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01/23/2013 02:22 pm ET Updated Mar 14, 2014

Divers Rescue Dolphin After It 'Asks' For Help (VIDEO)

An amazing dolphin rescue was captured on video by a group a divers after the animal approached them for help.

On Jan. 11, a group of divers in the waters of Kona, Hawaii, saw a bottlenose dolphin swim into the dive area, Yahoo! News U.K. notes.

At closer glance, diver Keller Laros saw the dolphin had a fishing hook caught in its pectoral fin. The dolphin appeared to approach Laros for help and rolled over to position itself properly.

"I was trying to unwrap it, I got the line fishing hook out of the pectoral fin," he told KITV News. "There was a line coming out of his mouth. But, the line wrapped around his pectoral fin was so tight ... I was worried if I tugged on it, it might hurt him more. I was able to cut the fishing line and unwrap it."

The dolphin briefly surfaced for air and then returned to the divers to complete the disentangling, according to Yahoo! Once freed, it swam away.

"I've had bottlenose dolphins approach me a lot of times and they are really smart animals," Laros told KITV. "They way he came right up and pushed himself into me there was no question this dolphin was there for help."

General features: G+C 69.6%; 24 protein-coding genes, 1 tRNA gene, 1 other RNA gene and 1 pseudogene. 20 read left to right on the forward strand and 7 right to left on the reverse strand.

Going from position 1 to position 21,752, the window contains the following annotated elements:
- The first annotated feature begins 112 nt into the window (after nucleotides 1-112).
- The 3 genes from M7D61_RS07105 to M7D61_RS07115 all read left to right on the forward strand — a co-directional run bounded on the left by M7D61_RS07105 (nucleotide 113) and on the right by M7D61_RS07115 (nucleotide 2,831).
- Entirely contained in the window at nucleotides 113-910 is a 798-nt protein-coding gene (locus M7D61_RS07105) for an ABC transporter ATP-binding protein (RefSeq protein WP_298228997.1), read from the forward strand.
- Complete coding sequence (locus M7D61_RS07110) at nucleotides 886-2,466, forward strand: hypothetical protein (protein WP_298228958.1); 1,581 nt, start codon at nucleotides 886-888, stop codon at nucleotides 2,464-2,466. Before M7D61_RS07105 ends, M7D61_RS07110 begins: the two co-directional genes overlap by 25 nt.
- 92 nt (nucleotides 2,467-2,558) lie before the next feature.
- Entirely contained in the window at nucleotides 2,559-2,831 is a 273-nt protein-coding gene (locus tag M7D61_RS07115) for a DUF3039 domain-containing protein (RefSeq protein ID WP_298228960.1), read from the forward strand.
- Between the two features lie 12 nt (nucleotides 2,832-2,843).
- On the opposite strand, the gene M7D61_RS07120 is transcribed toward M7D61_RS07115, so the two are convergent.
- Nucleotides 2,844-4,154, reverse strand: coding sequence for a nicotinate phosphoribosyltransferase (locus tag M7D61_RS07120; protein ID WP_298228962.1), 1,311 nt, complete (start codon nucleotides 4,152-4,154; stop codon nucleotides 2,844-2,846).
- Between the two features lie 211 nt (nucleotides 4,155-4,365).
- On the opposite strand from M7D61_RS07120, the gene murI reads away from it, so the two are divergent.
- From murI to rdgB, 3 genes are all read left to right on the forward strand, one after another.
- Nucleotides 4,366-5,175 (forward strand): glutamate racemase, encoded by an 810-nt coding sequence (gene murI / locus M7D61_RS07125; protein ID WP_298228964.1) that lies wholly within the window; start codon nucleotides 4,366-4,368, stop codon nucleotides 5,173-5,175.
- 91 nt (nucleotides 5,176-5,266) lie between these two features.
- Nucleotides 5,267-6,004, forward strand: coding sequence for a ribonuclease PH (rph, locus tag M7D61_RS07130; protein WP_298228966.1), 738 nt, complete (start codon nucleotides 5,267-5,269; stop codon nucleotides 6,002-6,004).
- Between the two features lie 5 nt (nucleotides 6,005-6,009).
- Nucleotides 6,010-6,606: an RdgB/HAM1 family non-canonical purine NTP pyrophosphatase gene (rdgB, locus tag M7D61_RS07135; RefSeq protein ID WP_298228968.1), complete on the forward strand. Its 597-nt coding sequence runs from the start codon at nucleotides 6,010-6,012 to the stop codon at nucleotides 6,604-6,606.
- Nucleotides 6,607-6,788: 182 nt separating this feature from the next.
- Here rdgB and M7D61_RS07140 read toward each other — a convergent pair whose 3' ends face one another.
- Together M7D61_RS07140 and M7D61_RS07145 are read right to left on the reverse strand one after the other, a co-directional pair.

Martina S. Wing, owner of Ocean Wings Hawaii, filmed the dolphin rescue and posted the video to YouTube.

"I was at the right place at the right time. I am honored to share the footage with all of you," she wrote, according to Tree Hugger. "Let's make better decisions for the ocean and the creatures that inhabit it. I strive to make a difference, and you can make one, too!"

Dolphins are recognized for their high intelligence.

"It has long been realized that dolphins rank among the most intelligent mammals, and they can do many things that great apes can do such as mirror self-recognition, communication, mimicry, and cultural transmission," researcher Michael McGowen previously told Discovery News.

Unfortunately, bottlenose dolphin populations are subject to "hunting, incidental catch, and habitat degradation," according to the IUCN Red List Of Threatened Species.

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